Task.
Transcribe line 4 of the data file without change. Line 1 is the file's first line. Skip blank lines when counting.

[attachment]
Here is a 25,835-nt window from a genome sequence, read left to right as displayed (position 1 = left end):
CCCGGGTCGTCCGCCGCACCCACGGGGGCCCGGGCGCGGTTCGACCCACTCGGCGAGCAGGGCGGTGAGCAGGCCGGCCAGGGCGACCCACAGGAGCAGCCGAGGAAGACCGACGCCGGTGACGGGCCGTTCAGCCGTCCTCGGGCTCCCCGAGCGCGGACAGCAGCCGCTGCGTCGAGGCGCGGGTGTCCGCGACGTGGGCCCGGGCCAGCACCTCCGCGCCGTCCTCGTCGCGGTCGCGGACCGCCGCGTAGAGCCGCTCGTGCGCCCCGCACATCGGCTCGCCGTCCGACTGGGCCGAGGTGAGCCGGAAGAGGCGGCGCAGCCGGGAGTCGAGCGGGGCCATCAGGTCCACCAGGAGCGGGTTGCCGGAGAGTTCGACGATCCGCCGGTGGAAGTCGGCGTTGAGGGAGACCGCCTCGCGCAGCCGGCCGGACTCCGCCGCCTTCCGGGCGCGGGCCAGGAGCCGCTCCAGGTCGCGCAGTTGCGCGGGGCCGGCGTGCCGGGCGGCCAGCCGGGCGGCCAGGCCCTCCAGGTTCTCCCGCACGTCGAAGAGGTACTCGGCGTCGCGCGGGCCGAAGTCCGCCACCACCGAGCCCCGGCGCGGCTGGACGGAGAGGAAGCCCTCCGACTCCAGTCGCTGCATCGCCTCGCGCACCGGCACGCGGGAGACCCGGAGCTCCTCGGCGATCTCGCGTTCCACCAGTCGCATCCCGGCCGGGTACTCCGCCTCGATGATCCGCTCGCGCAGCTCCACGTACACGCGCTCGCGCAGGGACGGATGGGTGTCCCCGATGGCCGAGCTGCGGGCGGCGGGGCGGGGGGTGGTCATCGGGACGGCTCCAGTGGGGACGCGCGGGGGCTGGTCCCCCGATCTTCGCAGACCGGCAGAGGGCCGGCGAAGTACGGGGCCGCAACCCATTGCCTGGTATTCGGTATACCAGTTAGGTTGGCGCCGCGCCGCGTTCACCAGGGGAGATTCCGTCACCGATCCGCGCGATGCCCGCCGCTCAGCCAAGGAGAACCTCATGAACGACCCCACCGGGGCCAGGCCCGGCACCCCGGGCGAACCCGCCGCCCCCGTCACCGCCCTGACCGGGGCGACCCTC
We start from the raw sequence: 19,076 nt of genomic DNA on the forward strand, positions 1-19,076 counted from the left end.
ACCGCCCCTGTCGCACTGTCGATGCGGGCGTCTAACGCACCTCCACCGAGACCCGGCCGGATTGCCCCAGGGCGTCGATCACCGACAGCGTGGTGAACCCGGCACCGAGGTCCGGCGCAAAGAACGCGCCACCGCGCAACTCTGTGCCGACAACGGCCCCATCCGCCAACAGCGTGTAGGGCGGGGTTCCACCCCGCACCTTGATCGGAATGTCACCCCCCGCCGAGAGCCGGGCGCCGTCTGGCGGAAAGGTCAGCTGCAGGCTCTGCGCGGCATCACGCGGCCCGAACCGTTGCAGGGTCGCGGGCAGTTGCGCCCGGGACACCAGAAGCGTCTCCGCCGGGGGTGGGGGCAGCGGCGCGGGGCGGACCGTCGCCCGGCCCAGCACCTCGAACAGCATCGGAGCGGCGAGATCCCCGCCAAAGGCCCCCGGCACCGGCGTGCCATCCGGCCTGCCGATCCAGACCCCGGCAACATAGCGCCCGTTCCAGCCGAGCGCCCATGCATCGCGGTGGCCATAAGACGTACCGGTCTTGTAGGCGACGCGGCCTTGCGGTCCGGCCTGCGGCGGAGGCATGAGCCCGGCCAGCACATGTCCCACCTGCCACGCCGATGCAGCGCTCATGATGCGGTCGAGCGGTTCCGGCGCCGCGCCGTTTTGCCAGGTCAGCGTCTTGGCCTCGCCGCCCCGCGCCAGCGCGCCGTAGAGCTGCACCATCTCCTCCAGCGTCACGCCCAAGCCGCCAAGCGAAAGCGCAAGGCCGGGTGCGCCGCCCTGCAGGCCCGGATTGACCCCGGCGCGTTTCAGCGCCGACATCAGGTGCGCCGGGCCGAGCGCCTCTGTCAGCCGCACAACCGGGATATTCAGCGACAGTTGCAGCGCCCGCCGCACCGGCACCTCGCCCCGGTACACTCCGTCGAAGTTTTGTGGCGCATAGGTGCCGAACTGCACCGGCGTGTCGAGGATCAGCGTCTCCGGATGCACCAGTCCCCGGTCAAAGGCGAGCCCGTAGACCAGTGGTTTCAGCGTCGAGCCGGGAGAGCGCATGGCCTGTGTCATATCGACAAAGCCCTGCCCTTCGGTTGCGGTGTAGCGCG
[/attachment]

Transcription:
ACCGCCCCTGTCGCACTGTCGATGCGGGCGTCTAACGCACCTCCACCGAGACCCGGCCGGATTGCCCCAGGGCGTCGATCACCGACAGCGTGGTGAACCCGGCACCGAGGTCCGGCGCAAAGAACGCGCCACCGCGCAACTCTGTGCCGACAACGGCCCCATCCGCCAACAGCGTGTAGGGCGGGGTTCCACCCCGCACCTTGATCGGAATGTCACCCCCCGCCGAGAGCCGGGCGCCGTCTGGCGGAAAGGTCAGCTGCAGGCTCTGCGCGGCATCACGCGGCCCGAACCGTTGCAGGGTCGCGGGCAGTTGCGCCCGGGACACCAGAAGCGTCTCCGCCGGGGGTGGGGGCAGCGGCGCGGGGCGGACCGTCGCCCGGCCCAGCACCTCGAACAGCATCGGAGCGGCGAGATCCCCGCCAAAGGCCCCCGGCACCGGCGTGCCATCCGGCCTGCCGATCCAGACCCCGGCAACATAGCGCCCGTTCCAGCCGAGCGCCCATGCATCGCGGTGGCCATAAGACGTACCGGTCTTGTAGGCGACGCGGCCTTGCGGTCCGGCCTGCGGCGGAGGCATGAGCCCGGCCAGCACATGTCCCACCTGCCACGCCGATGCAGCGCTCATGATGCGGTCGAGCGGTTCCGGCGCCGCGCCGTTTTGCCAGGTCAGCGTCTTGGCCTCGCCGCCCCGCGCCAGCGCGCCGTAGAGCTGCACCATCTCCTCCAGCGTCACGCCCAAGCCGCCAAGCGAAAGCGCAAGGCCGGGTGCGCCGCCCTGCAGGCCCGGATTGACCCCGGCGCGTTTCAGCGCCGACATCAGGTGCGCCGGGCCGAGCGCCTCTGTCAGCCGCACAACCGGGATATTCAGCGACAGTTGCAGCGCCCGCCGCACCGGCACCTCGCCCCGGTACACTCCGTCGAAGTTTTGTGGCGCATAGGTGCCGAACTGCACCGGCGTGTCGAGGATCAGCGTCTCCGGATGCACCAGTCCCCGGTCAAAGGCGAGCCCGTAGACCAGTGGTTTCAGCGTCGAGCCGGGAGAGCGCATGGCCTGTGTCATATCGACAAAGCCCTGCCCTTCGGTTGCGGTGTAGCGCG